Journal & Topics [Des Plaines IL]
June 28, 2023
By Noah Festenstein
After about nine months of investigation and anguish, Father John Clemens returned to the parish Sunday to hold mass, triggering the emotions of many in the sanctuary. A few days earlier, Clemens learned that sexual abuse allegations against him had been dropped.
Last September, Our Lady of Hope Catholic Mission in Rosemont received notice from the Catholic Archdiocese of Chicago alleging that Clemens had sexually abused a minor. The allegations dated back approximately 50 years. The church serves residents of Rosemont, Des Plaines and even travelers on layover from nearby O’Hare Airport.
Clemens served as a pastor at Our Lady of Hope from 2008 to 2018 when he retired. He still serves as pastor emeritus for the mission when needed. The mission said in a written statement that the Archdiocese Independent Review Board, assisted by its Office of Child Abuse Investiagation and Review and outside investigators, “conducted a thorough review of the allegation.” When the accusation surfaced, Clemens was placed on a leave of absence until further notice.
A June 20 statement from Our Lady of Hope says the review “determined that there is not a reasonable cause to believe Father Clemens sexually abused a minor. In addition, the board recommended that the file be closed and Father Clemens be returned to ministry.”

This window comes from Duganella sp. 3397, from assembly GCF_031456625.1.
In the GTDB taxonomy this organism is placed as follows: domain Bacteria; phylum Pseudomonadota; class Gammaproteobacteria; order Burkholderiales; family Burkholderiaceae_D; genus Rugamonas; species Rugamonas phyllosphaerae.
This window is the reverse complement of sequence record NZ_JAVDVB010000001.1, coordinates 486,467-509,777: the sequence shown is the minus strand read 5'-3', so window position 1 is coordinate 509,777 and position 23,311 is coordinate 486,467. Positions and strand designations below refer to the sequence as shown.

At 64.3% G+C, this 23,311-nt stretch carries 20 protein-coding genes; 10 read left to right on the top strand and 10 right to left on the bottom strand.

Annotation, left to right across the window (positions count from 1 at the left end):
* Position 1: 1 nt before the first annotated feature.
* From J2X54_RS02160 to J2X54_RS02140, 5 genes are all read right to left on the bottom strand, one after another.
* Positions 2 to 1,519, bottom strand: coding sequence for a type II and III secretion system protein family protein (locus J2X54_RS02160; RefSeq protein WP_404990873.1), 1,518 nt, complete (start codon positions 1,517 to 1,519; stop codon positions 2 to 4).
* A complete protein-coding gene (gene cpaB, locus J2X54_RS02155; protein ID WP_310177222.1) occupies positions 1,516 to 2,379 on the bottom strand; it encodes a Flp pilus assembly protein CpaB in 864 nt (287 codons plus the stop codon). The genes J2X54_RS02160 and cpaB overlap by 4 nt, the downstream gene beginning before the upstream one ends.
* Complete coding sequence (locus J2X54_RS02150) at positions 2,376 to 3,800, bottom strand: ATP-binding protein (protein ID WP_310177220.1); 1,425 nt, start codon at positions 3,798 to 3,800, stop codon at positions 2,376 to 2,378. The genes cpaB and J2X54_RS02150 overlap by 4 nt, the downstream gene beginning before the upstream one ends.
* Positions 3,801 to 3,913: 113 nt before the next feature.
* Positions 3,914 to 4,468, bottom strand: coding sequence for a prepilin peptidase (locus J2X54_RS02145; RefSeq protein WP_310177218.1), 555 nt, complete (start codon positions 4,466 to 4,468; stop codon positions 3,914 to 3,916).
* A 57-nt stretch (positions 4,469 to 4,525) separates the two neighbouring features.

Five days after the release, Clemens celebrated his first mass since September. “It was a wonderful experience,” he told the Journal & Topics this week. “Everything was joyful. People were very happy.”
Clemens said he got emotional during certain prayers. “The one part I got emotional about was the part of mass to pray for those who have died, and I thought of my parents. They would have been very happy to be there.”
As a result of Clemens’ absence, Our Lady of Hope thanked the community in a statement for “the great patience you and Father Clemens have shown in this moment of trial… Father Clemens supports the need for us as a church to keep our word that the safety of children remains our priority.”
Moving forward, Clemens said he will attend masses on a regular basis. “I was very nervous at the beginning, but people were very accepting and it kept me going,” he said. “I had a lot of time to reflect personally on my ministry and who I was during that time.
“Taking that time to reflect, I think I’m going to be better for it — a better minister and being able to reflect my talents and my own place in the church and what it meant for me. I think I am going to be better prepared to help people who are in dark places in their lives.”
In a letter to parishioners and priests, published in the June 25-July 2 church bulletin, Clemens wrote, “I am grateful beyond words for the constant love and prayer and support that I received from all of you.”